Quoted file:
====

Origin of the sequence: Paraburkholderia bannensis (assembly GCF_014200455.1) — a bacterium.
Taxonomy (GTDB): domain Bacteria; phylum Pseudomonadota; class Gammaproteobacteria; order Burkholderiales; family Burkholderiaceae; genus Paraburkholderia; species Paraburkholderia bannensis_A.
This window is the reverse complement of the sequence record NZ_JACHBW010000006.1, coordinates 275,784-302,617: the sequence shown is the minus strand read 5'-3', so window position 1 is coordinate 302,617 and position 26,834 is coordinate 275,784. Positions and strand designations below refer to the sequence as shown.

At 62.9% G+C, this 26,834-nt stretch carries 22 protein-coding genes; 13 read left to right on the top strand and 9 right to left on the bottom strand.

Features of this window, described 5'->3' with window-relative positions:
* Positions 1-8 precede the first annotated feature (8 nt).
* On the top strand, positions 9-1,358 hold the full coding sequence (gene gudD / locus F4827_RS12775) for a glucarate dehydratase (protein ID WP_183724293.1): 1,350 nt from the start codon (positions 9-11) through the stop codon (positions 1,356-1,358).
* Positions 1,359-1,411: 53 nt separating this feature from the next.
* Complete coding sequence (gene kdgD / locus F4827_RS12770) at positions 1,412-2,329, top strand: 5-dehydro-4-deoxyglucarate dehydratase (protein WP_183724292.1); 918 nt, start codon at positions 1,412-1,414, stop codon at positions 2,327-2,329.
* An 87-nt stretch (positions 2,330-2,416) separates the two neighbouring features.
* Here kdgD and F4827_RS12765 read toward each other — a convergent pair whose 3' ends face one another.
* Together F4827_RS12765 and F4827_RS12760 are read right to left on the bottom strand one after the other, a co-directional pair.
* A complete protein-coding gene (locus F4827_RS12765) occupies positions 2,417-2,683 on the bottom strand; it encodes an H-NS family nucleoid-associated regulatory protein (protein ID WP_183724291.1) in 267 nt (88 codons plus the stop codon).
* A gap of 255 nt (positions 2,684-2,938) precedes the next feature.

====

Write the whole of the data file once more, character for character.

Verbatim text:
Origin of the sequence: Paraburkholderia bannensis (assembly GCF_014200455.1) — a bacterium.
Taxonomy (GTDB): domain Bacteria; phylum Pseudomonadota; class Gammaproteobacteria; order Burkholderiales; family Burkholderiaceae; genus Paraburkholderia; species Paraburkholderia bannensis_A.
This window is the reverse complement of the sequence record NZ_JACHBW010000006.1, coordinates 275,784-302,617: the sequence shown is the minus strand read 5'-3', so window position 1 is coordinate 302,617 and position 26,834 is coordinate 275,784. Positions and strand designations below refer to the sequence as shown.

At 62.9% G+C, this 26,834-nt stretch carries 22 protein-coding genes; 13 read left to right on the top strand and 9 right to left on the bottom strand.

Features of this window, described 5'->3' with window-relative positions:
* Positions 1-8 precede the first annotated feature (8 nt).
* On the top strand, positions 9-1,358 hold the full coding sequence (gene gudD / locus F4827_RS12775) for a glucarate dehydratase (protein ID WP_183724293.1): 1,350 nt from the start codon (positions 9-11) through the stop codon (positions 1,356-1,358).
* Positions 1,359-1,411: 53 nt separating this feature from the next.
* Complete coding sequence (gene kdgD / locus F4827_RS12770) at positions 1,412-2,329, top strand: 5-dehydro-4-deoxyglucarate dehydratase (protein WP_183724292.1); 918 nt, start codon at positions 1,412-1,414, stop codon at positions 2,327-2,329.
* An 87-nt stretch (positions 2,330-2,416) separates the two neighbouring features.
* Here kdgD and F4827_RS12765 read toward each other — a convergent pair whose 3' ends face one another.
* Together F4827_RS12765 and F4827_RS12760 are read right to left on the bottom strand one after the other, a co-directional pair.
* A complete protein-coding gene (locus F4827_RS12765) occupies positions 2,417-2,683 on the bottom strand; it encodes an H-NS family nucleoid-associated regulatory protein (protein ID WP_183724291.1) in 267 nt (88 codons plus the stop codon).
* A gap of 255 nt (positions 2,684-2,938) precedes the next feature.